Artificial intelligence has increasingly become the basis for advancing precision medicine. Tomorrow, at the ReWork Deep Learning in Healthcare Summit in Boston, MA, FDNA CEO Dekel Gelbman will be featured among other thought leaders—Cansu Canca, Founder and Director of the AI Ethics Lab and Adrian Gropper, CTO at Patient Privacy Rights—to discuss balancing ethics and efficiency and how to develop a successful AI platform that can be seamlessly integrated into any organization while still abiding by ethical requirements.
Ethics and efficiency aren’t necessarily on opposite ends of the spectrum, and the panel, “How to Balance Ethics and Efficiency When Applying AI in Healthcare,” will seek to define each and how they relate. The panel will touch on topics involving the prevalence of ethical implications in healthcare compared to other industries, the main ethical concerns affecting progression of health tech and how these issues are being tackled, and whether or not efficiency should affect ethical decisions.
But what else is there to be aware of when integrating AI into your organization? Key aspects include:
AI is only as good as the data it’s trained on. Therefore, it’s crucial to have access to varied data to properly train an AI platform and better its performance. When trained on different populations, the result is a more ethnically equitable platform with increased accuracy of results, and can lead to earlier diagnosis of disease as well as discover new ones.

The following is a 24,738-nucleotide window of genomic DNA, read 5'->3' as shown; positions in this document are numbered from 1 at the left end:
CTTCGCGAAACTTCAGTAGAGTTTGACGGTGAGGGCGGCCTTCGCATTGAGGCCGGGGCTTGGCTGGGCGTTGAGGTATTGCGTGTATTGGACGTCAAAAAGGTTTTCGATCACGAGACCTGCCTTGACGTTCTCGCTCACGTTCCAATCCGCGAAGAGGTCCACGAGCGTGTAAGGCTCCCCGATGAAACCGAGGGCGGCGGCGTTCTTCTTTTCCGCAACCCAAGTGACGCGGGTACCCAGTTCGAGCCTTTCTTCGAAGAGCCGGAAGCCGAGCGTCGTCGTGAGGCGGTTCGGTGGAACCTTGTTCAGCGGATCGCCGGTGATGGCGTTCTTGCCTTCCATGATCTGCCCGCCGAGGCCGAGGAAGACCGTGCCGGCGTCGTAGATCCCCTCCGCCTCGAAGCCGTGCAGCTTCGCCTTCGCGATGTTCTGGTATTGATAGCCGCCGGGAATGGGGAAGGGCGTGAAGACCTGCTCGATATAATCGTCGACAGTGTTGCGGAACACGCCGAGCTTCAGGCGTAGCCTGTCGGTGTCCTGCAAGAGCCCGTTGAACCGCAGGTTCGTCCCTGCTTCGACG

Protecting Personal Information
Patient privacy and security are of the upmost importance in any healthcare organization, especially when involving AI. There is a growing need for regulation to ensure solutions meet certain standards—HIPAA and GDPR are helpful in guiding the industry in how to approach privacy. Specifically, it’s important to make sure that all data that’s handled is de-identified before it’s used. One way to be successful in this is by processing raw data automatically on the cloud. The result is a completely de-identified dataset that cannot be reverse engineered to identifiable information.
Improving Clinical Workflows
Efficiency in the clinical setting aids in streamlining the diagnostic process, ultimately leading to more timely treatments and better care. With AI, the workflows of clinicians are greatly improved by making it easier to access necessary data, better understand it, and work with outside parties, among other benefits. A common misconception is that AI is a threat that will replace the human element, but rather it’s a complimentary tool that will only enhance a clinician’s insights and expertise.
Be sure to check out the panel tomorrow and stay on top of new trends and developments for AI in healthcare!